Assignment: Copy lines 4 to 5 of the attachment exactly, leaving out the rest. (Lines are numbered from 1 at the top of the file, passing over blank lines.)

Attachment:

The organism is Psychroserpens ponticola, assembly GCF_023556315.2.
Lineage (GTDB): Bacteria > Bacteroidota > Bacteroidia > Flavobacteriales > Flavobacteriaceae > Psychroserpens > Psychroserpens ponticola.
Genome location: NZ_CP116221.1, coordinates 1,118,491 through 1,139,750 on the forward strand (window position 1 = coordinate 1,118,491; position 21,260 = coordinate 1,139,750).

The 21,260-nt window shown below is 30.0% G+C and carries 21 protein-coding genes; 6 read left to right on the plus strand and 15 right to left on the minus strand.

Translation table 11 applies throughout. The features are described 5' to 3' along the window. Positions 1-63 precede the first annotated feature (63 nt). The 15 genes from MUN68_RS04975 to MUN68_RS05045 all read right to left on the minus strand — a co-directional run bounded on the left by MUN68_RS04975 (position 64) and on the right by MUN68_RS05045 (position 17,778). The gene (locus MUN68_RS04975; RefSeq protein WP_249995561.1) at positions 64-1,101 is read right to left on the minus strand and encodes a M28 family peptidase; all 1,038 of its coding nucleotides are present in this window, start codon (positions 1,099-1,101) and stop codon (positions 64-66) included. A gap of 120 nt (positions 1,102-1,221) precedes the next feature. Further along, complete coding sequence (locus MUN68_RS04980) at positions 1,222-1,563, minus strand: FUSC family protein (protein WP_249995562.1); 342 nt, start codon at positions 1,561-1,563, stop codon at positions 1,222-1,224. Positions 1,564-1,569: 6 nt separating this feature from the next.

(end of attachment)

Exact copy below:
The 21,260-nt window shown below is 30.0% G+C and carries 21 protein-coding genes; 6 read left to right on the plus strand and 15 right to left on the minus strand.

Translation table 11 applies throughout. The features are described 5' to 3' along the window. Positions 1-63 precede the first annotated feature (63 nt). The 15 genes from MUN68_RS04975 to MUN68_RS05045 all read right to left on the minus strand — a co-directional run bounded on the left by MUN68_RS04975 (position 64) and on the right by MUN68_RS05045 (position 17,778). The gene (locus MUN68_RS04975; RefSeq protein WP_249995561.1) at positions 64-1,101 is read right to left on the minus strand and encodes a M28 family peptidase; all 1,038 of its coding nucleotides are present in this window, start codon (positions 1,099-1,101) and stop codon (positions 64-66) included. A gap of 120 nt (positions 1,102-1,221) precedes the next feature. Further along, complete coding sequence (locus MUN68_RS04980) at positions 1,222-1,563, minus strand: FUSC family protein (protein WP_249995562.1); 342 nt, start codon at positions 1,561-1,563, stop codon at positions 1,222-1,224. Positions 1,564-1,569: 6 nt separating this feature from the next.